Norwich Cathedral science talk on Artificial Intelligence
A Brave New World beckons in which machines with artificial intelligence will bring great benefits to humanity. But these exciting technologies also raise some serious ethical questions as Professor John Wyatt will explain on October 3 at the annual Science and faith in Norfolk Cathedral lecture.
How do we understand the uniqueness of human beings if machines are increasingly able to behave like us? For example, if we can build robots with apparent emotional intelligence and sensitivity, is it appropriate for them to become our companions, friends and lovers? How do we set limits and boundaries on the use of artificial intelligence in developing relationships with children, adults and the elderly?
From a religious perspective, how should we, as humans, view ourselves and our relationship with intelligent robots? Might new forms of artificial intelligence force us to re-consider the relationship between humanity and God? In what ways will the introduction of intelligent machines challenge our traditional values and perceptions?
On Wednesday October 3, Professor John Wyatt will visit Norwich to give a public lecture addressing such questions, explaining his hopes and fears about the impact of artificial intelligence on society over the next few decades.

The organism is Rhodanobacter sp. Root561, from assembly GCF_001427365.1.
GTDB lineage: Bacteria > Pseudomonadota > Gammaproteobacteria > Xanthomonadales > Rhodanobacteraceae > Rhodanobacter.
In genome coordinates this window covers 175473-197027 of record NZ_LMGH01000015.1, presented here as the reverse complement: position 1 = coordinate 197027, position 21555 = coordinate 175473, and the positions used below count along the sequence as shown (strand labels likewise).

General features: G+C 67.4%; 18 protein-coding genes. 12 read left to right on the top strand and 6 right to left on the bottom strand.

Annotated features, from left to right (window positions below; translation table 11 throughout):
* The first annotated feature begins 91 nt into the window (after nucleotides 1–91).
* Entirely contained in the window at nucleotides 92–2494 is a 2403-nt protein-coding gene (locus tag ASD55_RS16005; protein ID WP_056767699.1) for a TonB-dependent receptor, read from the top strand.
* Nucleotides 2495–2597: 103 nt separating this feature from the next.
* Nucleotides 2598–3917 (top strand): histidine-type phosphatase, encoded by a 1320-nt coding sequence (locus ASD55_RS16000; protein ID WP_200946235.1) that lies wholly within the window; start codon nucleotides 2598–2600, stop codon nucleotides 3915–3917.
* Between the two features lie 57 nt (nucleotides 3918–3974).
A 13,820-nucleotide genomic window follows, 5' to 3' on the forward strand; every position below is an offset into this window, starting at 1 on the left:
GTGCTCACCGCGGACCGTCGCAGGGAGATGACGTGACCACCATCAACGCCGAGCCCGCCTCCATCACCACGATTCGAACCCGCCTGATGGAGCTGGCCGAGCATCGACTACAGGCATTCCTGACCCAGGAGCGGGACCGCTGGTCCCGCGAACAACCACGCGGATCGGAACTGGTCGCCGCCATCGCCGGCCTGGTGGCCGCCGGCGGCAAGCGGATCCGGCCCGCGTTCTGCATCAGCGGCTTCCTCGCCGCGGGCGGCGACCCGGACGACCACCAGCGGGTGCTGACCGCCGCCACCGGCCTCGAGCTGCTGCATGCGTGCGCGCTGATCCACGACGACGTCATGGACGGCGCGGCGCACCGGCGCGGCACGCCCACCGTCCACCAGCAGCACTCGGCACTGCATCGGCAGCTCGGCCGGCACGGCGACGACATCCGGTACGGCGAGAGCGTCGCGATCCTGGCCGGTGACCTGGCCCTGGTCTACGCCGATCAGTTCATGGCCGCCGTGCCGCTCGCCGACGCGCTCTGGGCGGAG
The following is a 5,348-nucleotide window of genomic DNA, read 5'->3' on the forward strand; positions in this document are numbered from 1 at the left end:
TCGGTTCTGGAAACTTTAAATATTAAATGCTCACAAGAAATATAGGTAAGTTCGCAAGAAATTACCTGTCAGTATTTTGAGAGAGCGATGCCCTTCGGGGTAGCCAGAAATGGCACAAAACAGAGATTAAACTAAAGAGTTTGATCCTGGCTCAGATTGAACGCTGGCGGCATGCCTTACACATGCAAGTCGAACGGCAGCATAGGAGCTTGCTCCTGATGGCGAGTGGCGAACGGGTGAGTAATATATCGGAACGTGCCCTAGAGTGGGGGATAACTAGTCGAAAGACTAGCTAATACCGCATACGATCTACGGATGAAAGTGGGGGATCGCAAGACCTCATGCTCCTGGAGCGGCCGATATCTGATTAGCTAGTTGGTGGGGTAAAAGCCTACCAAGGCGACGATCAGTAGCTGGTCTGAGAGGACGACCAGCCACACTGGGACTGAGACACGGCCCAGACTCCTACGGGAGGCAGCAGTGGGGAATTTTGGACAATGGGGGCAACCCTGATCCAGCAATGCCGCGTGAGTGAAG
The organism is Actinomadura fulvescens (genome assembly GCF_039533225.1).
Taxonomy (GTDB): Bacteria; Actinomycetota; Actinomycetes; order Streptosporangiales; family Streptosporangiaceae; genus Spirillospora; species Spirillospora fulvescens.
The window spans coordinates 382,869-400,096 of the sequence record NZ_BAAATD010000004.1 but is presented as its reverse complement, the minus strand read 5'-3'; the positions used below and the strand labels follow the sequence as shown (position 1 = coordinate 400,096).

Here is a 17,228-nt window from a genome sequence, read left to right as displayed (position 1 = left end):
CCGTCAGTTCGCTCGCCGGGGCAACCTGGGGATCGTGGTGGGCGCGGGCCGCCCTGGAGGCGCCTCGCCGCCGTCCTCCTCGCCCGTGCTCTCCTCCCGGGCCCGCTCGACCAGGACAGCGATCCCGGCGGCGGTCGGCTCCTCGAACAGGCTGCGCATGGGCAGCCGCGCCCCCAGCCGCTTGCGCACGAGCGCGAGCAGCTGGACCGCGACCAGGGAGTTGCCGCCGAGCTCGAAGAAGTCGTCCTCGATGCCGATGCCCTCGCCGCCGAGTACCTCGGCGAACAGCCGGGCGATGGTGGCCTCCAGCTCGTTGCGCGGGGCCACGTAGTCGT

Professor Wyatt is a very distinguished speaker with a wide range of interests in biomedical ethics and the social implications of new forms of technology. He is Emeritus Professor of Ethics at University College London, and author of the book Matters of Life and Death: Human dilemmas in the light of the Christian faith. He is currently leading a research project into the social impact of artificial intelligence and robotic technology at the Faraday Institute in Cambridge.
He will argue that it is important for Christians to identify and defend the unique status and importance of human beings. Christian thinking sees self-giving love between people as the highest expression of our humanity. We should be cautious of any reductionist or utilitarian interpretation of what it means to be human.
The lecture will take place in the nave of Norwich Anglican Cathedral on Wednesday October 3 (7 – 8.30pm) and is suitable for a non-specialist audience. All are welcome – of all faiths and none. No booking is required. There will be a bookstall and a retiring collection.
This is the tenth annual Cathedral Lecture organised by Science and Faith in Norfolk, a local group affiliated to Christians in Science. Previous lectures have included many distinguished scientists seeking to explore the relationship between science and faith, such as: - Professors Tom McLeish; David Wilkinson; Denis Alexander and John Polkinghorne.
For further information, contact: Professor Nick Brewin, Secretary, Science and Faith in Norfolk: 07901 884114 email@example.com. There is more information on-line (https://sites.google.com/site/scienceandfaithinnorfolk).